This is an example of a troubleshooting chart for a transmitter power supply.  Many equipment manuals will have this type of information in the maintenance sections.

It is also important to note that when working on high-voltage systems, it is necessary to have two persons on-site at all times.

Good troubleshooting skills have many applications.

Secretly, I like it when things break, sort of

Not that I am a glutton for punishment or anything, but I enjoy troubleshooting. There is a certain satisfaction in the analytical aspect of tracking down a problem and fixing it, hopefully in a permanent fashion.  Figuring out where a problem is requires a good bit of detective work;

  • Examining the clues; what happened before the failure, what are the fault indications, are there any external factors
  • Round up the usual suspects; a good maintenance log is helpful here to track re-occurring failures.  If the failure cannot be attributed to an external source (such as a power surge or lightning storm), what was the last thing that was changed or worked on?
  • Following the trail back to the origin; Often the first failed part found is a symptom, not the actual problem.  It takes some skill in reading schematics and making sense of a failure to trace it back to the real problem.

It can sometimes be exciting, like turning on the 25 KV high voltage supply and having big blue flashes issue forth from the top of the transmitter.  Sometimes it can be quite frustrating, like when the station owners refuse to spend money to fix a problem.  Sometimes it can be dull, like fixing the same problem over and over again because of the previously stated money problem.  It’s also disheartening when the problem was caused by the stupid DJ spilling soda in the console.  Not that all DJs are stupid, just the ones that spill things into consoles.

The challenge of finding the root cause can often be enlightening.  I have often discovered unrelated problems waiting in the wings while investigating the why of an outage.  It is great to fix those things before they burn the house down, but this approach often goes unnoticed by the ownership or management.  Lately, for some reason, an ounce of prevention goes unnoticed or unappreciated.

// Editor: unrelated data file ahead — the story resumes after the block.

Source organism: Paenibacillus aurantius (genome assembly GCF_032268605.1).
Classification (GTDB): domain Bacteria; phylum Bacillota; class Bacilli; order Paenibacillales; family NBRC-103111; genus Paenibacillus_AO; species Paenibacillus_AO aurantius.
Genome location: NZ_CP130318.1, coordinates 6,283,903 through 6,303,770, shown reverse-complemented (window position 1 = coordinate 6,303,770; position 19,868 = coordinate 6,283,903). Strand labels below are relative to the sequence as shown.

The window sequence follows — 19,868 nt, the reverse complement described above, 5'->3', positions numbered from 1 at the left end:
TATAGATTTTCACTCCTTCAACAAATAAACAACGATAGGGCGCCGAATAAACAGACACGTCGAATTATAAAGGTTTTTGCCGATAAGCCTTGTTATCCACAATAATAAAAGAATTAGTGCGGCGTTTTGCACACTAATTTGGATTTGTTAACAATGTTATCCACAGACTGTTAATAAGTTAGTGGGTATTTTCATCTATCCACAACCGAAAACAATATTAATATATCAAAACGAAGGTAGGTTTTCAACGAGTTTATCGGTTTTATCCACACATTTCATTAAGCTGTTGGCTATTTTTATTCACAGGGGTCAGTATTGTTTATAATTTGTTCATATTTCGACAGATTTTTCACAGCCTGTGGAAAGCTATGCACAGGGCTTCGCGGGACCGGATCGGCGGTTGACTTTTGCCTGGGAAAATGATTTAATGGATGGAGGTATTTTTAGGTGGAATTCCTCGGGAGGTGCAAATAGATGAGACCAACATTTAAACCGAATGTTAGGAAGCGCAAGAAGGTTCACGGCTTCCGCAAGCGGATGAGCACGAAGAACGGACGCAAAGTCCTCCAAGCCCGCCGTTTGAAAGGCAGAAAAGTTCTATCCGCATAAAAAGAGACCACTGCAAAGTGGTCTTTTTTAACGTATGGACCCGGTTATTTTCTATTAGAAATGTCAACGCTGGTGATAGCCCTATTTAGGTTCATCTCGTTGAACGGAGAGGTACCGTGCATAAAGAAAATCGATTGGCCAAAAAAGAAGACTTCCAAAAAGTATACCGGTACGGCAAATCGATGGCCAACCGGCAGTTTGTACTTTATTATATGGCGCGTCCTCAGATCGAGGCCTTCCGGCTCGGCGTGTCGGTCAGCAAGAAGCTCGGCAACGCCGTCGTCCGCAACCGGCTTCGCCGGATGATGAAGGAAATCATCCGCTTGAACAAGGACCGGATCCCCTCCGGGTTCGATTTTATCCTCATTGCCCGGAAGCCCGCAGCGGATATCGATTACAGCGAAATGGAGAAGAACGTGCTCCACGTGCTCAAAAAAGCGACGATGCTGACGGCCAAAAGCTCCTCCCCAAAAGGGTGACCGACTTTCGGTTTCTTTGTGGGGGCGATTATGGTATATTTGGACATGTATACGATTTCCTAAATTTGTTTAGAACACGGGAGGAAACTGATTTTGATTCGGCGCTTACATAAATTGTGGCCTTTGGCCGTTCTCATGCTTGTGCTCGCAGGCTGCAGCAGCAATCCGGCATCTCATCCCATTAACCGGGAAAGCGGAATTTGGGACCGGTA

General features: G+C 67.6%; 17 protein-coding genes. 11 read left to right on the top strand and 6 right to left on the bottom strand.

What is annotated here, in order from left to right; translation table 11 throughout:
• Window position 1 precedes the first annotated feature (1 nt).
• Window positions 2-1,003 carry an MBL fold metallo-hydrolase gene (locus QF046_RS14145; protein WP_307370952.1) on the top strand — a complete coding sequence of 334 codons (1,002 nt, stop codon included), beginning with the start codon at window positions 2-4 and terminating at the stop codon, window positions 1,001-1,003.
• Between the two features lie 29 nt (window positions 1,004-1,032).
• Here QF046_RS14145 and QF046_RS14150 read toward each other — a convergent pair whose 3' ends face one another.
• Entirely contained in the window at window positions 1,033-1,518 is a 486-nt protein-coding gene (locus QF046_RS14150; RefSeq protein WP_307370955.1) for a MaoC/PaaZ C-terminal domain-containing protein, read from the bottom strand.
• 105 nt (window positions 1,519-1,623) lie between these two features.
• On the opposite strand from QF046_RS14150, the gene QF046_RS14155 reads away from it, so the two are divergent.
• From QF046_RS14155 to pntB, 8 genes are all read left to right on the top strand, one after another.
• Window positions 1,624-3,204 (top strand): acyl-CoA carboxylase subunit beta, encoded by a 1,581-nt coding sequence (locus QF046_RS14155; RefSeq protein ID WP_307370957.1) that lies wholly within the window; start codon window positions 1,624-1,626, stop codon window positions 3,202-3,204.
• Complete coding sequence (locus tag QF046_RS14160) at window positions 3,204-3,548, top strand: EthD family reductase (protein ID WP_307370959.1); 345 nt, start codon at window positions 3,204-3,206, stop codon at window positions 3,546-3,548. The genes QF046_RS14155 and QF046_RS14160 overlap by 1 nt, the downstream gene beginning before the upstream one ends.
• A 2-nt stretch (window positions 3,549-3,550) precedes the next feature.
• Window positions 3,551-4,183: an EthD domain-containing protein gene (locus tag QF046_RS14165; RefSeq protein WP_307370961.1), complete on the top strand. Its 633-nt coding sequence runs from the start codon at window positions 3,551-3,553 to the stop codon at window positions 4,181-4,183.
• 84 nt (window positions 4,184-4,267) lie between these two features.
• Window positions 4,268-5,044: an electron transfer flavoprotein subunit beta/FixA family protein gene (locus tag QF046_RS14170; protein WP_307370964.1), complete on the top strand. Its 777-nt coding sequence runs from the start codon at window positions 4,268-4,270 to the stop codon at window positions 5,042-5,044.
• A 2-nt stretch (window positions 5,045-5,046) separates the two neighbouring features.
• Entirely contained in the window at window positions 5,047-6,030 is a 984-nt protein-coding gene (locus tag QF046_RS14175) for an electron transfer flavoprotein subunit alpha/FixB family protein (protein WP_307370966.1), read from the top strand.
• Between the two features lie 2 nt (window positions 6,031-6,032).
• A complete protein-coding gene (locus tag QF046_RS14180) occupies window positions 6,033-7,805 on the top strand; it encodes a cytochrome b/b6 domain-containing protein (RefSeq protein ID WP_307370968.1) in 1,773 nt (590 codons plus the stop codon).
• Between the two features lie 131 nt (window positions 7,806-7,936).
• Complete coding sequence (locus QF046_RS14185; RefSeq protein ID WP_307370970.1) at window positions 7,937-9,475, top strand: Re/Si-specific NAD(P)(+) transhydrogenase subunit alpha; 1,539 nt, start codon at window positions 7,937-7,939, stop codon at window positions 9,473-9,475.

There is quite a bit of science to troubleshooting, but there is some combination of personal traits that make a good troubleshooter.   These are:

  • Inquiring or curious disposition.  It is fairly easy to get to the first failed module or part.  Discovering the reasons behind the failure and or getting down to the component level takes a good deal more effort.
  • Patience.  This goes with the second part above, it takes some stick-to-it-tive-ness to trace out the not readily apparent problem.
  • Good analytical skills.  Often failures generate a cause-and-effect scenario.  The effects can be startlingly distractive and mask the causes and the underlying problem.
  • Ability to view the large picture.  This is critical to discover outside influences and other issues that are indirectly connected to the system or issue at hand.
  • Ability to analyze the system design.  This requires background training and experience to look at a circuit diagram and discover non-error-tolerant systems.  Sometimes these systems can be modified for better fault tolerance.

Poorly designed equipment is the bane of the broadcast engineer.  Equipment manufacturers can sometimes fail to follow two key principles: KISS and maintainability.  KISS stands for Keep It Simple, Stupid.  There is no better design criteria than the KISS principle.  Adding layers of complexity increases the failure expectations.  Maintenance can be something as simple as cleaning or changing air filters.  Making maintenance tasks difficult almost ensures that they will not be done.

Bathtub design curve
Bathtub design curve

Eventually, all things wear out.  It also takes some large-picture skills to know when it is time to replace equipment and that can vary greatly from situation to situation.